It is an honour to follow Wera Hobhouse, who made important points about the need for social reform and how it does indeed cost money.
I want to speak in particular about the value of women’s centres as a community response to women offenders. I start by paying tribute of course to my friend and colleague the inspirational Baroness Corston, whose groundbreaking report led to the establishment of a wider network of women’s centres across the UK. I have visited one such centre—Eden House, in my neighbouring constituency of Bristol East, Baroness Corston’s former constituency—a few times in the past few years, the first time in my former professional role at Respect, the national organisation for domestic violence perpetrator work, in order to discuss specific interventions for women with complex histories of domestic violence and offending.
Women experience the majority of domestic violence. While there are of course male victims, their abusers are disproportionately male partners, although there are female perpetrators. There is no excuse for the abuse of a partner, female or male, but in my previous work I learned a lot about the differences between the profiles of female and male domestic perpetrators, particularly those with a complex picture of experience as a victim and a perpetrator.
Some women are indeed very violent and controlling and do fit the profile of coercive and controlling abusers, but the majority of those who use violence tend to do so either in self-defence or resistance in the context of a partner who is controlling and on whom they may be dependent. Some of the women I met at Eden House had this complex history. Often it started young—sometimes they had experience of child abuse—and their offending was intricately linked to their experience of abuse as well as to mental health and substance misuse. Those are examples of the specific needs and experiences of women offenders that Baroness Corston identified and of the reasons she concluded that specific women-centred responses were needed.
Baroness Corston also identified three specific groups of characteristics. First, the domestic category covers abusive relationships, but also childcare. Single mothers with sole responsibility for children are much less likely than male offenders to have someone on the outside to look after their home and the children, and are therefore more likely to lose both. Secondly, there is the personal category. Many women offenders have severe mental illness or substance misuse problems, which are likely to get worse if they are remanded in prison. They may also be self-harming, or have eating disorders. The third category is the socio-economic. Women are paid less than men, and are more likely to experience relationship breakdown as economically damaging. They are more likely than men to face under-employment or discrimination because of their parenting responsibilities.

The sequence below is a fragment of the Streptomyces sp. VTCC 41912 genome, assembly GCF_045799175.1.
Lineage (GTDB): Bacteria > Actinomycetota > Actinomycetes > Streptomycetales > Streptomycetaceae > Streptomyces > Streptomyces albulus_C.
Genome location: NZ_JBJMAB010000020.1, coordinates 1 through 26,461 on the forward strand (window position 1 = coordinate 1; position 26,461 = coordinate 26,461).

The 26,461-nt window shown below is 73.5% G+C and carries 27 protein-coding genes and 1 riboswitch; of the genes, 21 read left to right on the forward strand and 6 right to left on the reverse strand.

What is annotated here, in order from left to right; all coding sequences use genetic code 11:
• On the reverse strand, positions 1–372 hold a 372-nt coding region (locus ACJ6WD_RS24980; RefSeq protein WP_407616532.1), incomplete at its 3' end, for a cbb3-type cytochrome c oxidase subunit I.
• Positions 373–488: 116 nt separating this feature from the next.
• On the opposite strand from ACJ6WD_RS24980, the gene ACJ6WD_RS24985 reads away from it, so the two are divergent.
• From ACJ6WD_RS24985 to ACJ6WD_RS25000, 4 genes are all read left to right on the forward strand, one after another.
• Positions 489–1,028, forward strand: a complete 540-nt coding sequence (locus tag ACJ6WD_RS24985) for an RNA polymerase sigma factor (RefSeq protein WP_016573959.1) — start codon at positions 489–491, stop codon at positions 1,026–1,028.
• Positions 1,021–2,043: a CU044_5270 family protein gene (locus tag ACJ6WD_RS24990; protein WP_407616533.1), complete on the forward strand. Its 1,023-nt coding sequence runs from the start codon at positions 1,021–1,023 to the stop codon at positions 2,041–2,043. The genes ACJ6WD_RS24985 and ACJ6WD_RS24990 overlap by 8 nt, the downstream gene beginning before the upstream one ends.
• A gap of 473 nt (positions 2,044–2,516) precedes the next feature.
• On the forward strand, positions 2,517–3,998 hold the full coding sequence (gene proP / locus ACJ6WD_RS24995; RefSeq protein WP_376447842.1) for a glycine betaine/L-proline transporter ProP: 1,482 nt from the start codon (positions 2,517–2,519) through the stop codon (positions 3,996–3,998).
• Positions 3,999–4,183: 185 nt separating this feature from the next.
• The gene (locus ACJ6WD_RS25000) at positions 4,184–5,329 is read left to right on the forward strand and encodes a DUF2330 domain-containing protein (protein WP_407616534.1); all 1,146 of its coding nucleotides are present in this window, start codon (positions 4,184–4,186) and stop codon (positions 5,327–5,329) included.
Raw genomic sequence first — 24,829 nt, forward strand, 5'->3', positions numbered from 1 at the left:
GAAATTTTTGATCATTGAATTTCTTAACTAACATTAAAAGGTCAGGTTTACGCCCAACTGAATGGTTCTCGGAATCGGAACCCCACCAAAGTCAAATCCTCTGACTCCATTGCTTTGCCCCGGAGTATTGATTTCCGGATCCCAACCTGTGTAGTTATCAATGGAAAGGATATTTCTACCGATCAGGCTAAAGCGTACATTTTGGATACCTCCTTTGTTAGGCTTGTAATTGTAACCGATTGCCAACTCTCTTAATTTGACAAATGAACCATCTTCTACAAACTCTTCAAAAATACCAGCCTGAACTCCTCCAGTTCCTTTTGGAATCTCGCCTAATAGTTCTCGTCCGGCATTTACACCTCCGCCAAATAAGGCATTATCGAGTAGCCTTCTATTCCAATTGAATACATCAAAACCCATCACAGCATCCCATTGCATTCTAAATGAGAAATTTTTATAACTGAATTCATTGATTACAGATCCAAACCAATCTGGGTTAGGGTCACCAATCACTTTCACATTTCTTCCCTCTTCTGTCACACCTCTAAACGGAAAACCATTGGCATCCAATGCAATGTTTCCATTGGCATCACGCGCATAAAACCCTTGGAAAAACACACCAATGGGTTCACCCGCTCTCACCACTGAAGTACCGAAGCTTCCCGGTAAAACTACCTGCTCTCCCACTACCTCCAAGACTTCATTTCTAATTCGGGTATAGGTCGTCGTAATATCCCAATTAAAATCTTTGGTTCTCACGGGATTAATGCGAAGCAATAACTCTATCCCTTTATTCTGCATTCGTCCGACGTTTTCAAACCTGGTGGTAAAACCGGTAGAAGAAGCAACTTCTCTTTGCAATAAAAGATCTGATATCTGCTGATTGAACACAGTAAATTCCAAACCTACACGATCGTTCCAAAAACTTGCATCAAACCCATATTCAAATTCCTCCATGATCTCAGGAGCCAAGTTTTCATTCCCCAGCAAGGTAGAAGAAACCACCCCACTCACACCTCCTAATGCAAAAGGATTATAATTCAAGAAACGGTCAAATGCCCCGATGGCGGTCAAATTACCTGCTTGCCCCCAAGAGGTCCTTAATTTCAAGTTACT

A fourth category relates to the offending itself. Most, although not all, women offenders are convicted of non-violent offences, and present little public risk. They actually present a greater risk to themselves than to others. However, because there are fewer of them, they are more likely to be sent further away when they are sentenced. For other reasons, proportionate to their numbers, they are more likely to be remanded in custody than men. Because of their domestic responsibilities, they may therefore experience further, compounding consequences, such as fewer visits from children and other family members, leading to a further likelihood that their children will be taken into care permanently. Shorter sentences are also less likely to deflect future offending.
For all those complicated reasons, prison makes the lives of women and their children much worse than it makes those of male offenders, although I am not suggesting that there are no complications for male offenders. It is also much less likely that their reoffending rates will be reduced by a prison sentence.
Baroness Corston pointed out that because of those differences, there should be distinct, separate and different approaches. She recommended that community sanctions for non-violent women offenders should be the norm, that responses should take into account women’s vulnerabilities and their domestic and childcare responsibilities, and that the Together Women programme should be extended and a network of women’s centres set up as soon as possible. As I am sure you are aware, Madam Deputy Speaker, the Together Women programme was set up by the Labour Government with £9.1 million in 2005 to develop and test holistic responses to women.
As a result of Baroness Corston’s recommendation, a further £15.6 million was allocated for 2009-11 for the number of women’s centres to be increased to, eventually, 46. At their best, they provide a combination of one-to-one holistic support, help with substance misuse, counselling, therapy, domestic abuse programmes, life skills classes and workshops, referral to other help and, sometimes, on-site childcare and residential facilities. A Ministry of Justice evaluation has found statistically significant differences in favour of women’s centres compared to custodial sentences in respect of the risk of reoffending.